Tuesday, 28 May 2013

Visual Composition

     Visual composition is rather different in games to any other media; in 3D games, this is complicated by the third dimension, but the same problems can occur in 2D games, too. This is because the environment, and what the player sees, isn’t entirely under the creators control; the player moves the character, changing the viewpoint completely. This could be likened to stage design; however, the game does not play out on a set script- scripted events must be triggered by the player, and the player cannot be relied on to flawlessly play their role, otherwise there would be no ‘game’ at all.

     For a pretty literal example, check out this video of someone reaching the border of an area in Ocarina of Time using glitches; you can immediately see the huge gap between where the cliff just cuts off and the flat plane of trees hovers behind it, creating the illusion of the area being surrounded by out-of-reach forest. Needless to say, creators use tricks like this all the time (although they are significantly more refined with todays graphics) to create illusions that there is no reason the player should ever see through. However, that was a simple example- much more complicated is the art of direction via composition. A few posts ago I talked about the level design in Sphinx and the Cursed Mummy- this is exactly what I mean. After all, the difficulty in a game should always be what to do, and how to do it; never where to go. To go back to the stage metaphor, the game needs the player to ‘play their role’ in order to progress, but the player doesn’t know their lines, and cannot receive stage directions because the game itself is about figuring them out for oneself- furthermore, the game has to maintain a delicate balance between crediting the player with enough intelligence to figure out where to go and making the path obvious enough so as not to hinder exploration. A pretty good example of this done both right and wrong is actually, once again, Zelda: Ocarina of Time. Actually, almost all Zelda games suffer from this; the only way the player knows where to go next is through cutscenes. This was incredibly common in games of its time, but Zelda (not just OoT, but all Zelda games) has no excuse, being brought down by what it boasts: a huge, lush world to explore. In many games (although this method of direction is fairly lazy) the player can usually assume that they should go to the place they haven’t been yet, or the only way that isn’t blocked off. But in OoT you step out into Hyrule Field and the only way you know to head to the castle is because you’re told to. And if you’re the type to skip through the text dumps (in which case, to be fair, Zelda probably isn’t for you), you’re on your own. There’s so much to explore and so many things to do that trial and error just doesn’t really work here. And then the game delivers a HUGE “screw you” in the form of making it near-impossible (that is, an experienced player who knows the trick might just about make it in time) to reach the castle before nightfall, when the drawbridge goes up and you’re surrounded by endless hoardes of skeletons. The very first Zelda was the worst; not only is there absolutely no way of knowing where the next dungeon is, you don’t even have to go into the cave on the very first screen. If you were to simply walk in any other direction, deciding to explore the cave later, you would be wandering around completely defenceless.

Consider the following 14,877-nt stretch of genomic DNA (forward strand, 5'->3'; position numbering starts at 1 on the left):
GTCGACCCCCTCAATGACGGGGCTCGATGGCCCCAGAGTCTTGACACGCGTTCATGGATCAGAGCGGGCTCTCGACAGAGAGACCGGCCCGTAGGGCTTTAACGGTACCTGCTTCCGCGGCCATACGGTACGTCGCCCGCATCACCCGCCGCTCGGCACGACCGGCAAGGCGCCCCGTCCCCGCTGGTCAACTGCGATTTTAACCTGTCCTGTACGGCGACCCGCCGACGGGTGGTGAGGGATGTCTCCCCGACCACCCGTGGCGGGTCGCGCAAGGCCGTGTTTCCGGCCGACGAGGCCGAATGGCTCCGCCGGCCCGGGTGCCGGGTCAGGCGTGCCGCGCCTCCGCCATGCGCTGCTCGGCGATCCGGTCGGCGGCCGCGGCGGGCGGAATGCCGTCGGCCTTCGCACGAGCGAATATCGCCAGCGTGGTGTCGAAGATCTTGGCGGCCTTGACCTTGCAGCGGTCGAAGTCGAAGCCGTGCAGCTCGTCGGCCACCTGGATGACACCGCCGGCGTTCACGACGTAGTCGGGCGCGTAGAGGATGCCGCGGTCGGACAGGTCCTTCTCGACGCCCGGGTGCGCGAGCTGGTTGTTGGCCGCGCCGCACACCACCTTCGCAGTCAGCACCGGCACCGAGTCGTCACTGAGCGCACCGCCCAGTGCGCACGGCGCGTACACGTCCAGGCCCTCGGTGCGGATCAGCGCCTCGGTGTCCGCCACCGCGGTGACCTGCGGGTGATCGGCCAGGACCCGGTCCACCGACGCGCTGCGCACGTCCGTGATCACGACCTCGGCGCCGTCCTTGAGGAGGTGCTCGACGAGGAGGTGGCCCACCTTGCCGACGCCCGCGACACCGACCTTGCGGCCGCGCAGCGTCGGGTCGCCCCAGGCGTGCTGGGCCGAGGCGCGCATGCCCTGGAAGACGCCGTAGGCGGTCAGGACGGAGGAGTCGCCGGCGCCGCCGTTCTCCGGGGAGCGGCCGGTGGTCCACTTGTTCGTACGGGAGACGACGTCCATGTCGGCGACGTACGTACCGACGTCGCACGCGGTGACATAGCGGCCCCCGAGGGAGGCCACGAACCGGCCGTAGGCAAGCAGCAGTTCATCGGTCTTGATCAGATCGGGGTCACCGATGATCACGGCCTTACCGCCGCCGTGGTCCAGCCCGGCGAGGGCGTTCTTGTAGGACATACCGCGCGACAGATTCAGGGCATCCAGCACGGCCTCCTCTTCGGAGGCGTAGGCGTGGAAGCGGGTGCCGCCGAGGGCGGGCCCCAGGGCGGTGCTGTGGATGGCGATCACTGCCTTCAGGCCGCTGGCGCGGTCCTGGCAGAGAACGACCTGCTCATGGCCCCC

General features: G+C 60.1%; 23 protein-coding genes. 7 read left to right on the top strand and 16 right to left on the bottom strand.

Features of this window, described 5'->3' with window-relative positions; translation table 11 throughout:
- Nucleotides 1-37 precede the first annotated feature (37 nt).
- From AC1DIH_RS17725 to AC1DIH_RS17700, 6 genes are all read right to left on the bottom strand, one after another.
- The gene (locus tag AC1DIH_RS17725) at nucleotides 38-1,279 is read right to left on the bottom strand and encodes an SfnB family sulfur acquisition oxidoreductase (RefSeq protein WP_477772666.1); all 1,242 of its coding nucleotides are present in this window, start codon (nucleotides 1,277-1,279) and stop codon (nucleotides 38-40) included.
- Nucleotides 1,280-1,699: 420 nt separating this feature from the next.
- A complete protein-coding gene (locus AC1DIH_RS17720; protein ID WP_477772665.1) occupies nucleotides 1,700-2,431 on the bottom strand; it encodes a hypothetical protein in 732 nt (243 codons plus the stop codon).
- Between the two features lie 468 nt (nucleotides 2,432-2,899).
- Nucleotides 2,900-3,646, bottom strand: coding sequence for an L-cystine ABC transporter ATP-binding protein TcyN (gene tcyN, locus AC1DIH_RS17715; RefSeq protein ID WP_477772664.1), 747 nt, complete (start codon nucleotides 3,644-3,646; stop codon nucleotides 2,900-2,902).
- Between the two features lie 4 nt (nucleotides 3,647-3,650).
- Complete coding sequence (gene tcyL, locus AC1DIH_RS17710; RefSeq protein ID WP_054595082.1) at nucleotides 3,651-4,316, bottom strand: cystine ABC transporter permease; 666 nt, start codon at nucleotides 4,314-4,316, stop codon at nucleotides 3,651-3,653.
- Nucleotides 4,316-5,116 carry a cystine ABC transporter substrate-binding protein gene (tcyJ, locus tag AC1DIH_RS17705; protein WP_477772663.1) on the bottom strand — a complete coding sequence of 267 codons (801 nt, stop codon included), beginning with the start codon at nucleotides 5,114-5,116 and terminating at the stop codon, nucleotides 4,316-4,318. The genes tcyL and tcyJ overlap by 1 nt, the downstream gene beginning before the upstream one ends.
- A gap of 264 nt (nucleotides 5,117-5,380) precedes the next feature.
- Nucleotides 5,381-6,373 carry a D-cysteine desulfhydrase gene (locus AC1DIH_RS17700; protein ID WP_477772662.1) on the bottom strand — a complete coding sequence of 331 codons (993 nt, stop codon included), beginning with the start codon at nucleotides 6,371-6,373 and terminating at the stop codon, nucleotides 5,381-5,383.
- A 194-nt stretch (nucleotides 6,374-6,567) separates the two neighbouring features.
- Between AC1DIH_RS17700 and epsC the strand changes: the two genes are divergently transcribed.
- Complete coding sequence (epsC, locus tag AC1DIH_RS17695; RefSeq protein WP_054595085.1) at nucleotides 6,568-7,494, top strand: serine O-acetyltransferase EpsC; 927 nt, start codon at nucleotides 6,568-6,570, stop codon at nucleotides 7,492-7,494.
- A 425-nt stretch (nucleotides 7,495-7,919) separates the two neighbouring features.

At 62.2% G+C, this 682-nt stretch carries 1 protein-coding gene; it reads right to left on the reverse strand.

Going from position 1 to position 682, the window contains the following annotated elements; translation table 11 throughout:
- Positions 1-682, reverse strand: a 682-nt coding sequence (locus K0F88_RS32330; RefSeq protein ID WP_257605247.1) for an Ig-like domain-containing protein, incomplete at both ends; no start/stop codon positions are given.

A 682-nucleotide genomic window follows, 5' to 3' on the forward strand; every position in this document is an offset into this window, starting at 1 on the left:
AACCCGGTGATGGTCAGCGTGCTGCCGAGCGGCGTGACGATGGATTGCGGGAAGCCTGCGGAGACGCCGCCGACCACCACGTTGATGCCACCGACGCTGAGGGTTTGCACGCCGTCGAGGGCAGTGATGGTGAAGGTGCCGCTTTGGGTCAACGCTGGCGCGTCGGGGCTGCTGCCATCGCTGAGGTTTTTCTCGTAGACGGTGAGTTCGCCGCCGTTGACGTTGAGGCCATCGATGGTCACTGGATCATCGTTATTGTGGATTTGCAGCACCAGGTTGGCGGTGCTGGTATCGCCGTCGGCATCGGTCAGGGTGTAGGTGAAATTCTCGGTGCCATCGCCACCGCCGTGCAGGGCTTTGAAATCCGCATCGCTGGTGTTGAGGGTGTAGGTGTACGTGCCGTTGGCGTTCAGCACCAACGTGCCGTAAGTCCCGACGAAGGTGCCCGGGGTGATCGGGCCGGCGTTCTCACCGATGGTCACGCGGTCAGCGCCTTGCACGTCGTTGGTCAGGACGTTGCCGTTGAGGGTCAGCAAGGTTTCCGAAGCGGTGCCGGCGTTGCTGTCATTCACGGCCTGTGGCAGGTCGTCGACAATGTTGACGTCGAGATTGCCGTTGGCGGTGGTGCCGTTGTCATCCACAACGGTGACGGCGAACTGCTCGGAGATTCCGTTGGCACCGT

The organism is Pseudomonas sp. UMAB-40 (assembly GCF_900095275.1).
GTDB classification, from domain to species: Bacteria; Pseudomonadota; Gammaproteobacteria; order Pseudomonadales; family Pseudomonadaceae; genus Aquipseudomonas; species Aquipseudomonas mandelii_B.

However, in contrast to the overworld, dungeons in Zelda games have always been ingenious in their construction. As soon as the player finds the new piece of equipment in the dungeon, everything falls into place; puzzles suddenly make sense, new doors are opened, and the way to the boss gradually becomes clear. As soon as you get the bow, you know you’re headed through the door with the shootable eye above it, once you have the mirror shield and discover how to bounce light at certain symbols, the rooms with symbols and beams of light suddenly make sense.

     And so, to finish, let’s take a look at how leading the player on can be used to hilariouseffect (skip to about 4:30 to 5:30 to see what I mean).

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